"It was in Santa Rosa, California and it felt really good but it was pretty hard to win. I think it came down to a last-lap pass like these Nationals," he said.

When school began that fall he had an interesting time during a show-and-tell session in his third grade class. Something he still laughs about.

"Nobody really knew what I was talking about as I brought the Duffy to school," he said. "My teacher was reading the trophy and was like, 'what!' you won the national championship. Then she was like, 'I don't know if anybody is going to do any better tomorrow.'"

His father added, that when they moved up again in 2007, Kay raced at a regional in Redding, California. There he won in Junior TAG, HPV-2 and HPV-4.

In karting the classes are structured around minimum kart weight, engine types and how the exhaust pipes are configured.

"In TAG, it's an electric starter and in HPV you have to have a manual starter but you have to press a button that starts the engine," he said. "They both have pipes but they are different shapes and headers."

Over the past 11 years Kay has earned 11 regional championships and has a pretty full trophy case by his bedroom to prove it.

The news that NNKC would host this year's Sprint Grand National Championships came as good news for Kay.

"It made me feel I would have a really good chance because not a lot of people don't know or come to this track," he said,

Preparation was one key factor and according to his father they did a lot of that. Kay practiced every weekend, ran seven races with NNKC and had track time all 10 days the event ran.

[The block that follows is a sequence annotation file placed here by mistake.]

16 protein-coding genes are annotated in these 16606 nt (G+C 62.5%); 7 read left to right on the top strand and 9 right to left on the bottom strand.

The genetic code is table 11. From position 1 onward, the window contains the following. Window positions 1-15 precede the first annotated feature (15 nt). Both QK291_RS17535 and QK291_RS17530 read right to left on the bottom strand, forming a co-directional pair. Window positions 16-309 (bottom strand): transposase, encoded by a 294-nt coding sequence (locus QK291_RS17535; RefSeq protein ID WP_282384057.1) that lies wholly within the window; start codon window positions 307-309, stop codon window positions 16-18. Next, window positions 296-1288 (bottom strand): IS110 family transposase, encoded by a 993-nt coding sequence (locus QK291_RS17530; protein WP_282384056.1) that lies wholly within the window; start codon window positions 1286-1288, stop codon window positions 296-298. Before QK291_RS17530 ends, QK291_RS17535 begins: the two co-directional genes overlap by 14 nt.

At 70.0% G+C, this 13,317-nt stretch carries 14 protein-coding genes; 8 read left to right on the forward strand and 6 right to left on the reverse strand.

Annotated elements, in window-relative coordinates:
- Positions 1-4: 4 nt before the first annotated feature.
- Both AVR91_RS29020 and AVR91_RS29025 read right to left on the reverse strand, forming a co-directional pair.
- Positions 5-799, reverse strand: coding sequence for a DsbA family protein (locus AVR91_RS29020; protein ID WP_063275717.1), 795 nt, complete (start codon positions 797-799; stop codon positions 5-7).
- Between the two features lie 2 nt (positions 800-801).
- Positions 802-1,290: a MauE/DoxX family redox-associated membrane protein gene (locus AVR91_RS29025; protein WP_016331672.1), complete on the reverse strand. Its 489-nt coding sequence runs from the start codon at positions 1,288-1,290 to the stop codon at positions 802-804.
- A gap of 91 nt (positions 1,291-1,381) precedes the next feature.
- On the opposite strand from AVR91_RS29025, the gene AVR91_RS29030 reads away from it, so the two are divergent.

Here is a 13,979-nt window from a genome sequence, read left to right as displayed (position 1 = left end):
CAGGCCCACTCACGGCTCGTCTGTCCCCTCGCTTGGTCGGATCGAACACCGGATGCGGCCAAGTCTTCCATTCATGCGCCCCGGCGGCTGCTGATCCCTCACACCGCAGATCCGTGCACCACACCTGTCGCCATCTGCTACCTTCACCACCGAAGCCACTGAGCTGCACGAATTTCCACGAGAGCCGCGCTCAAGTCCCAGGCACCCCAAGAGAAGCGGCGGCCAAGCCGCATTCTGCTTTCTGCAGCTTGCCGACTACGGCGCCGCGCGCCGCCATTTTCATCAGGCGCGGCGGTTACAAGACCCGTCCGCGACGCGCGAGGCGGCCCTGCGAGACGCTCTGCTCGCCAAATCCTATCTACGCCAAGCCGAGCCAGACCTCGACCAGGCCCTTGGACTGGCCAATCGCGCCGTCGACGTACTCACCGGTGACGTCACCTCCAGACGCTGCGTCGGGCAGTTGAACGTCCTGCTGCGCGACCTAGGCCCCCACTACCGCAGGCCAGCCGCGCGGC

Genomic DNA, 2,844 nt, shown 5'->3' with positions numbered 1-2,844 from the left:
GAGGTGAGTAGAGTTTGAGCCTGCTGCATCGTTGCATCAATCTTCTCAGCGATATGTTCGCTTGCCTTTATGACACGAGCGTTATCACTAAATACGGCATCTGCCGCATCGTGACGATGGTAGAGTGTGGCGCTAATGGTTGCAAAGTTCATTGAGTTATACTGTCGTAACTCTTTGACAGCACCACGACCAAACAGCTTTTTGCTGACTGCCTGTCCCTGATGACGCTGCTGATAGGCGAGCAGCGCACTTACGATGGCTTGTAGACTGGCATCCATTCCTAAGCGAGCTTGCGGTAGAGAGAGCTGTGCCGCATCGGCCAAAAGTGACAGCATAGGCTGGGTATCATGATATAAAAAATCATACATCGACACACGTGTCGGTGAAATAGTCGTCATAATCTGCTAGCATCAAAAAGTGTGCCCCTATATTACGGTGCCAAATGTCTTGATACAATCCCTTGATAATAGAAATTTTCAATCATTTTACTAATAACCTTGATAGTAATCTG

His younger brother, 8-year-old Jeremy, raced and scored a second during his very first nationals. Big brother Cody not only roots for him but also helps Jeremy during their practice sessions at the track.

Success didn't come easy at the nationals for Kay.

In his first race he had to overcome having a heavier kart than his competition as the class is for younger, smaller drivers. Kay's father explained they cut off bolts, took off stickers and did everything they could to bring the kart weight down but still wound up 19 pounds heavy.

"So we were thinking that race would be practice for the other two days where we would be at weight," he said. "But we just kept going faster and faster until at the end we won."

In that event both Kay and teammate Taylor Miinch pushed each other to help with their speed. At the checkered both boys, who were the heaviest in the field, ended up first and second.

After a race long duel with Miinch the next day, Kay won his second Duffy by nor more than six inches if that much. Then, on the third day, there was another challenge to overcome.

This time, after going through one corner four-wide, which usually never works, there was a scramble. Due to having the inside line, Kay came out of it in the lead and stormed off to claim his third Duffy.

His feelings before the event turned out to be well founded and he came away with championships in Junior Sportsman, Junior Super Sportsman and Junior Super Sportsman Heavy. Not a bad showing for the 14-year-old.

Kay expressed his appreciation for the help he received from three mechanics, Neil McCoy, Fritz Leeseman and Jess Petersen, who helped make this effort possible.